image We all know (or will now) that if a client misses a mandatory advertisement in ConfigMgr for whatever reason, e.g., the client is powered off, it will happily “run” the advertisement as soon as it can once it comes online again. Similarly, if a client receives an advertisement with a schedule in the past the client will “run” the advertisement as soon as it can. But what happens when the advertisement has a recurring schedule? I rarely use them, but every once in a while, behavior for this scenario is queried on the forums or at a client.

Test #1 Set up

A simple batch file that appends the time and date to a text file:

echo %date% %time% >> c:\RecurrenceTest.txt

I advertised this to a client and set a mandatory recurring schedule of every 15 minutes.

The Result

Here are the contents of the output file:

Thu 09/09/2010 15:31:00.53
Thu 09/09/2010 15:46:00.53
Thu 09/09/2010 16:01:00.54
Thu 09/09/2010 16:16:00.54
Thu 09/09/2010 16:52:06.38

Thu 09/09/2010 17:00:00.19
Thu 09/09/2010 17:15:00.21
Thu 09/09/2010 17:31:00.53
Thu 09/09/2010 17:46:00.48
Thu 09/09/2010 18:01:00.49
Thu 09/09/2010 19:07:16.15

Thu 09/09/2010 19:16:00.54
Thu 09/09/2010 19:31:00.48

Note that there are two highlighted breaks above: the first was an OS power down and the second was a VM pause.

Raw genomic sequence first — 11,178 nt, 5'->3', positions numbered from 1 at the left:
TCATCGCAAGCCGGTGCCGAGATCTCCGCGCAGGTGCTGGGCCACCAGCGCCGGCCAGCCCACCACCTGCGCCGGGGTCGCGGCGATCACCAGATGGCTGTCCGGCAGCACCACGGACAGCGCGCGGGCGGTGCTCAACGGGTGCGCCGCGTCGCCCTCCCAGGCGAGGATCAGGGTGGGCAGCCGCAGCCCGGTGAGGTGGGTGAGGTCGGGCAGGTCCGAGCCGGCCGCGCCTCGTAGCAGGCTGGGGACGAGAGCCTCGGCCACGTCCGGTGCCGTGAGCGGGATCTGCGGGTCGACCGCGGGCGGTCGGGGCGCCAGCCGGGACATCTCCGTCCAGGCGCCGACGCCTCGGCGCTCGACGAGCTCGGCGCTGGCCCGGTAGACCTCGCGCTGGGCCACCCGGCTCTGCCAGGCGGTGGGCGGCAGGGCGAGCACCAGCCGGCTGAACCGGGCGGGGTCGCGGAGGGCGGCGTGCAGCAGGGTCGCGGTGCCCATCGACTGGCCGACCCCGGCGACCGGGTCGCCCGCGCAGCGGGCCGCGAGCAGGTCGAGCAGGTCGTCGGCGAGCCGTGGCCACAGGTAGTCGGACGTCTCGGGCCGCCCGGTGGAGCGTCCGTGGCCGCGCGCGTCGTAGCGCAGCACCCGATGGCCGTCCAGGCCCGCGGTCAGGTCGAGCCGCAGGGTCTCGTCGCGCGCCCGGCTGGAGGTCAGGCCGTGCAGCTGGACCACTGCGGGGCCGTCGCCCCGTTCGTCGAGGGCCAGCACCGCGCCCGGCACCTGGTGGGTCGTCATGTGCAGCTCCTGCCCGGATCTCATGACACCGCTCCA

The first observation is that the client does “catch-up” a single recurrence of the advertisement — but only a single recurrence. This catch-up is out of band meaning that it doesn’t occur on the 15-minute mark. It occurs as soon as the client realizes that it missed an occurrence.

My second observation is that when I was logged out of the client after the power up, the occurrence happened one minute sooner. This is because I had a one minute countdown set on the advertisement but this one minute countdown is only applicable when a user is actually logged into the system. As soon as I logged back in, the one minute offset returns.

Test #2 Set up

Same as above with a different VM added to the same collection using the same advertisement which has a start date in the past.

The Result

Here are the contents of the output file:

Thu 09/09/2010 18:07:45.23
Thu 09/09/2010 18:16:00.89
Thu 09/09/2010 18:31:02.65
Thu 09/09/2010 18:46:01.17
Thu 09/09/2010 19:01:02.42
Thu 09/09/2010 19:16:00.89
Thu 09/09/2010 20:07:19.60

Thu 09/09/2010 20:15:00.45
Thu 09/09/2010 20:30:01.79
Thu 09/09/2010 20:46:02.40
Thu 09/09/2010 22:05:27.29

Thu 09/09/2010 22:16:00.28
Thu 09/09/2010 22:31:01.72
Thu 09/09/2010 22:46:04.04
Thu 09/09/2010 23:01:04.05

Same results here with the two gaps highlighted in yellow: the first one being an OS shutdown and startup and the second one being a VM pause. The only thing different here is the initial catch-up highlighted in blue – this happened because the start-time of the recurrence pattern was before the client received the advertisement and was thus in the past.

One other quick note, these catch-up executions of the advertisement look exactly the same as other executions in the logs so there will not really be a way to tell them apart except by closely comparing their execution times.


Clients will always execute missed advertisements including a single occurrence of an advertisement with a recurring schedule.